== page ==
[IPython-dev] Should we disable autocall by default from now on?

Warren Weckesser warren.weckesser at enthought.com
Wed Nov 30 12:50:50 EST 2011

On Wed, Nov 30, 2011 at 5:18 AM, Robert Kern <robert.kern at gmail.com> wrote:

> On 11/30/11 7:07 AM, Fernando Perez wrote:
> > Hi folks,
> >
> > over the years, we've had a number of bug reports that ultimately boil
> > down to ipython doing an extra getattr call on objects at the prompt,
> > such as
> >
> > https://github.com/ipython/ipython/issues/988
> > https://github.com/ipython/ipython/issues/851
> >
> > While this may appear odd, people do have code out there that mutates
> > the state of objects on simple getattr calls, and so *any*
> > introspection on such objects, no matter how carefully done, mutates
> > them.  The last example comes from Traits code, which is famous for
> > having complex semantics attached to attribute access.
> >
> > Since this is a recurring problem, I'm trying to decide whether the
> > convenience of autocall being on by default is worth against the
> > occasional surprise of situations like these.
> >
> > Obviously we'd leave the functionality of autocall as-is, and people
> > could still enable it if they wanted to.  I'm only talking about
> > whether it should be completely off by default.  The reason why
> > defaults matter a lot is that the vast majority of users never ever
> > change them (I've seen countless long-term users with the wrong colors
> > for a light bacgkround, the one default we can't pick for them and
> > that leads to unreadable tracebacks, yet people live with it for
> > years).  So it's up to us to give people defaults that lead to the
> > best experience possible.
> >
> > I personally had always fallen on the side of saying that autocall is
> > a big convenience of ipython, and that code that mutates on simple
> > attribute access is special enough that we shouldn't sacrifice that
> > convenience for most users to accommodate such a special case.
> I don't think it's *that* special of a case. There are all kinds of good
> reasons
> to set up a special case for the first time an attribute is looked up while
> mutating the object to let future lookups go through a different path.
> *Usually*, getting the attribute in the autocall code is innocuous, but
> sometimes it isn't.

I'll second Robert's comment.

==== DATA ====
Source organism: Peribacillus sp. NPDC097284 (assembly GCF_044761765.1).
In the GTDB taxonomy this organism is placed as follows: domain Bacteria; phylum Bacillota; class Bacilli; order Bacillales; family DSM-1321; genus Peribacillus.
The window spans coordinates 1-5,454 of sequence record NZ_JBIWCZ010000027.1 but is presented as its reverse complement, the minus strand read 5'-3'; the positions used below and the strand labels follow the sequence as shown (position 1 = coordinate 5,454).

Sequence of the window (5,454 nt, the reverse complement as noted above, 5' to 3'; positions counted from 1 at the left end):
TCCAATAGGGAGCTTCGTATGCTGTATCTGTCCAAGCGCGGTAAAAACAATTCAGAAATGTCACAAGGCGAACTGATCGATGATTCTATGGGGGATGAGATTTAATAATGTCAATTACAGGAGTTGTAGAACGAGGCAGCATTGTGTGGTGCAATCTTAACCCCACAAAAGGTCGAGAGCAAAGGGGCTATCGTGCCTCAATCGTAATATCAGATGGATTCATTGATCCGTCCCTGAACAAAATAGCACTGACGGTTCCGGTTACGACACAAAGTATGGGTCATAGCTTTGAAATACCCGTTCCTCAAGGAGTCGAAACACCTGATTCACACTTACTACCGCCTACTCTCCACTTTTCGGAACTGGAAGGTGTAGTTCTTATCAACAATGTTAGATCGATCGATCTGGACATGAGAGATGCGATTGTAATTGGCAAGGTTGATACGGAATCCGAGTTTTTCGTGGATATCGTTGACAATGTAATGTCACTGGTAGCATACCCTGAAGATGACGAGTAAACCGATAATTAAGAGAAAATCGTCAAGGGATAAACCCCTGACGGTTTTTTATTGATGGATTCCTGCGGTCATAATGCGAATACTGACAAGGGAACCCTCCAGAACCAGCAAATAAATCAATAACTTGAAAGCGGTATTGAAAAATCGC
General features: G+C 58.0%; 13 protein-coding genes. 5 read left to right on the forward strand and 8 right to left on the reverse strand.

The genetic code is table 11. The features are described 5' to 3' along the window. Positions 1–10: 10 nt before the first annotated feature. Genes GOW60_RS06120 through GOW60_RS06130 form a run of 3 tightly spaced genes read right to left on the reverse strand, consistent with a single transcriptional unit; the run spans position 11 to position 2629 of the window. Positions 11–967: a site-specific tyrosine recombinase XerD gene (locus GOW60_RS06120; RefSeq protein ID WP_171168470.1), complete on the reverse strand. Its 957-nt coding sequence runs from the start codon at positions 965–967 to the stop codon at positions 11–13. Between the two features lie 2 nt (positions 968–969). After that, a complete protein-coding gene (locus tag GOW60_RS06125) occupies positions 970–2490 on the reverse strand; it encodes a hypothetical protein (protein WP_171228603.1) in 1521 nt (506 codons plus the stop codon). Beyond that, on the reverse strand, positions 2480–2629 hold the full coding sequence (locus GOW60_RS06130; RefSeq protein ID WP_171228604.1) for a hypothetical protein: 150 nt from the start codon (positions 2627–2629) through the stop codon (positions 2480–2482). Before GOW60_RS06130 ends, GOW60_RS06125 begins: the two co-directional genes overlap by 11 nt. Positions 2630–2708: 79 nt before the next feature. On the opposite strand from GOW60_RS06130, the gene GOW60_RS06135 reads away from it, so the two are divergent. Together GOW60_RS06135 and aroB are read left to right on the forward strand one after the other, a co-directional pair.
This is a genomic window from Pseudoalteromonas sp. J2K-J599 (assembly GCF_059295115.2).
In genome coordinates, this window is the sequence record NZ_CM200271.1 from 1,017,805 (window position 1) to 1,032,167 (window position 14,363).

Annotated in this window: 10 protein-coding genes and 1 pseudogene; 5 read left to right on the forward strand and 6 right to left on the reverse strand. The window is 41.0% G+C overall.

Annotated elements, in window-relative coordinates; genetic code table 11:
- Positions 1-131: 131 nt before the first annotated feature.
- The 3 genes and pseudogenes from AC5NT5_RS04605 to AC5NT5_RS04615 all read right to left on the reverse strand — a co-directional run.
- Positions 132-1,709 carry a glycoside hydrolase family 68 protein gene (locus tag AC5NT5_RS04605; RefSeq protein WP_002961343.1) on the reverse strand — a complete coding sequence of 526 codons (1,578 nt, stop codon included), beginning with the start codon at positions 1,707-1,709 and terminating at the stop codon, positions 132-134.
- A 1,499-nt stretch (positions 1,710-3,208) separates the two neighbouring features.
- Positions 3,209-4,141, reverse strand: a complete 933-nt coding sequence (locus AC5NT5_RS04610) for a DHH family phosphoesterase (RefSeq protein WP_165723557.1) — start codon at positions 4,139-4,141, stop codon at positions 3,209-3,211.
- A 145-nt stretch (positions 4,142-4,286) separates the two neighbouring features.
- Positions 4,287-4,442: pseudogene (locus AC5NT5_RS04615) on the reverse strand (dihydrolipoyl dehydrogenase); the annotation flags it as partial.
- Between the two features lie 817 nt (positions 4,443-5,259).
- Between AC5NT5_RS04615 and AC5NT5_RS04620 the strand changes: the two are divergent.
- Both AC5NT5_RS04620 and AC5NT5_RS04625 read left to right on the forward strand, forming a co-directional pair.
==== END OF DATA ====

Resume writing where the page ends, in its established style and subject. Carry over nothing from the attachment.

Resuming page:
Here's a "user story" where the double evaluation of an attribute caused
me headaches until I realized what was happening.

We (Enthought) developed some some classes that provide interfaces to
test equipment (oscilloscopes, power supplies, etc).  By using properties,
we developed interfaces to the instruments that were very easy to use.
For example, a statement such as

   instr.voltage = 5

would cause a command to be sent to the instrument to set the voltage to 5.

   v = instr.voltage

would trigger a query to get the current voltage setting from the
and return it as a floating point value.

Working with such a class from within ipython is slick, but no doubt you
can already see the potential problem.  Using ipython as follows

In  [5]: instr.voltage
Out [5]: 5.0

actually sent the query to the instrument twice.  This can be a relatively
query, because the communication might be over a serial line or GPIB

OK, so it is slower than necessary; that is a minor annoyance.  The real
headache occurred when I was using a property that accessed the error
state of the instrument.  Reading the attribute 'system_error' sent the
appropriate query to the instrument, but that query also caused the
to reset its internal error state.  It took me a long time to figure out
when I intentionally did something wrong, the following

In  [8]: instr.system_error

always resulted in no errors!  Eventually I realized that it was triggering
two queries.  I wasn't aware of autocall at the time, so my solution was to
always use print, e.g.

In  [9]: print instr.system_error

So, there's another "real world" use-case where reading an attribute twice
at the command prompt caused problems.  (Whether that particular attribute
should have been a method instead--e.g. read_and_reset_system_error()--is
a separate topic, but there were good reasons for the property



> I've always been in favor of turning autocall off by default, though I
> can't
> really say that I have a strong argument beyond personal preference. I
> don't
> like to keep two parallel Python syntaxes in my head (and muscle memory!),
> especially when one of them is only informally specified and only works in
> one
> specific environment.
> --
> Robert Kern
> "I have come to believe that the whole world is an enigma, a harmless
> enigma
>  that is made terrible by our own mad attempt to interpret it as though it
> had
>  an underlying truth."
>   -- Umberto Eco
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